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Always Watching, Always Lethal

In a distant corner of the base, a convoy is leaving the highly-secured, fenced off weapons storage area to take nuclear assets to the missile field and BAM! There’s an attack. Armed men take these volatile resources and have the power to wreak unimaginable harm.

Senior Airman Erik Lewis, 90th Security Forces Squadron alarm monitor, stands in front of bunker in the weapons storage area at F.E. Warren Air Force Base, Wyo., Jan. 26, 2018. Lewis ensures the defense of the base’s nuclear assets and personnel working in the WSA. (U.S. Air Force photo by Airman 1st Class Breanna Carter)

F.E. WARREN AIR FORCE BASE, Wyo. --

In a distant corner of the base, a convoy is leaving the highly-secured, fenced off weapons storage area to take nuclear assets to the missile field and BAM! There’s an attack. Armed men take these volatile resources and have the power to wreak unimaginable harm.

 

With these weapons in the wrong hands, many lives are in danger and our nation’s security has been gravely compromised.

 

Here’s why that won’t happen.

 

Thankfully, the WSA is manned 24/7 by security forces defenders and within its walls are a network of Airmen working tirelessly to repair and protect our nuclear components. One of the Airmen ensuring the safety of our personnel and resources is Senior Airman Erik Lewis, 90th Security Forces Squadron alarm monitor, who works in the WSA as a local area display monitor.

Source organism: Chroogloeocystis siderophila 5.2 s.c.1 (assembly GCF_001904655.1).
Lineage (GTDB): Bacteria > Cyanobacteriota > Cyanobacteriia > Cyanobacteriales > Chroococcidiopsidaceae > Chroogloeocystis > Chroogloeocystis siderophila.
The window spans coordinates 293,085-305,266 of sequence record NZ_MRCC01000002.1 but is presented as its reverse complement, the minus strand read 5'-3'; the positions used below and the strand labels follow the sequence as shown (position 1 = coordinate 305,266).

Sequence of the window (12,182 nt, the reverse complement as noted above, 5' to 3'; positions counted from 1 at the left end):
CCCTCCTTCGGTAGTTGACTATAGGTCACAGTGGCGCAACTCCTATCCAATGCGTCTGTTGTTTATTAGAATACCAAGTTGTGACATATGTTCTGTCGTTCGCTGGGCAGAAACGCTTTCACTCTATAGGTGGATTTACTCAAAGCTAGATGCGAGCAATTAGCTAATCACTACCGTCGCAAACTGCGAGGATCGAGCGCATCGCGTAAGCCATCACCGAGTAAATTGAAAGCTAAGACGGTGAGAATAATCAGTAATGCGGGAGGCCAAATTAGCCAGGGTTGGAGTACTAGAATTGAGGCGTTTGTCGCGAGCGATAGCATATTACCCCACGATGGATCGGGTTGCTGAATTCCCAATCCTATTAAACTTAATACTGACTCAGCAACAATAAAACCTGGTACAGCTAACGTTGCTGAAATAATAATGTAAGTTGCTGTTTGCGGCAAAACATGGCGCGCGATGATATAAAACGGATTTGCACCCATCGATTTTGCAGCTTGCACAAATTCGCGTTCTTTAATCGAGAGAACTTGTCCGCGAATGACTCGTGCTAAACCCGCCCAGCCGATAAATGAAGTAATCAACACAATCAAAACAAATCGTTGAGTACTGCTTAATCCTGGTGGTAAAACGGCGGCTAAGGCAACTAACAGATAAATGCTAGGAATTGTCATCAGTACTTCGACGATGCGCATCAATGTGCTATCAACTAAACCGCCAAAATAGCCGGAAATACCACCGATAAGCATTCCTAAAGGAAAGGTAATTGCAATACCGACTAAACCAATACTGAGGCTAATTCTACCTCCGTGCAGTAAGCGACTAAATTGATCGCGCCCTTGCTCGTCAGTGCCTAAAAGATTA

“We’re like the Watch Tower in Justice League, so we’re the eyes and ears for WSA security,” Lewis said. “In a scenario like that we would dispatch teams to respond to the threat.”

 

Lewis also has access to a Remote Target Engagements System, which allows him to monitor inside the WSA and the surrounding area. He can engage a target from up to almost 4,000 feet away.

 

“I can use the RTES to track weapon movements and scan areas to make sure nothing is going on. Like an eye in the sky,” Lewis said. “Using the trainer allows us to monitor the area without having the weapons live because the actual system has M240 machine guns attached to it.”

 

The WSA is the workspace for the munitions Airmen, and Staff Sgt. Mark Jackson, 90th Munitions Squadron re-entry system and vehicle team chief, said security is vital for them to get the mission done.

 

“We literally cannot operate without cops providing security for us,” Jackson said. “It really gives me peace of mind knowing they have our backs if anything happens.”

 

Lewis emphasized that what security forces does in the WSA isn’t well-known and some may get the wrong idea about their role.

 

“It can seem like we just sit around because we’re not always actively responding to something, but you have to look at the big picture,” said Lewis. “I get to be a part of something really important and that’s what gets me up and motivated every day.”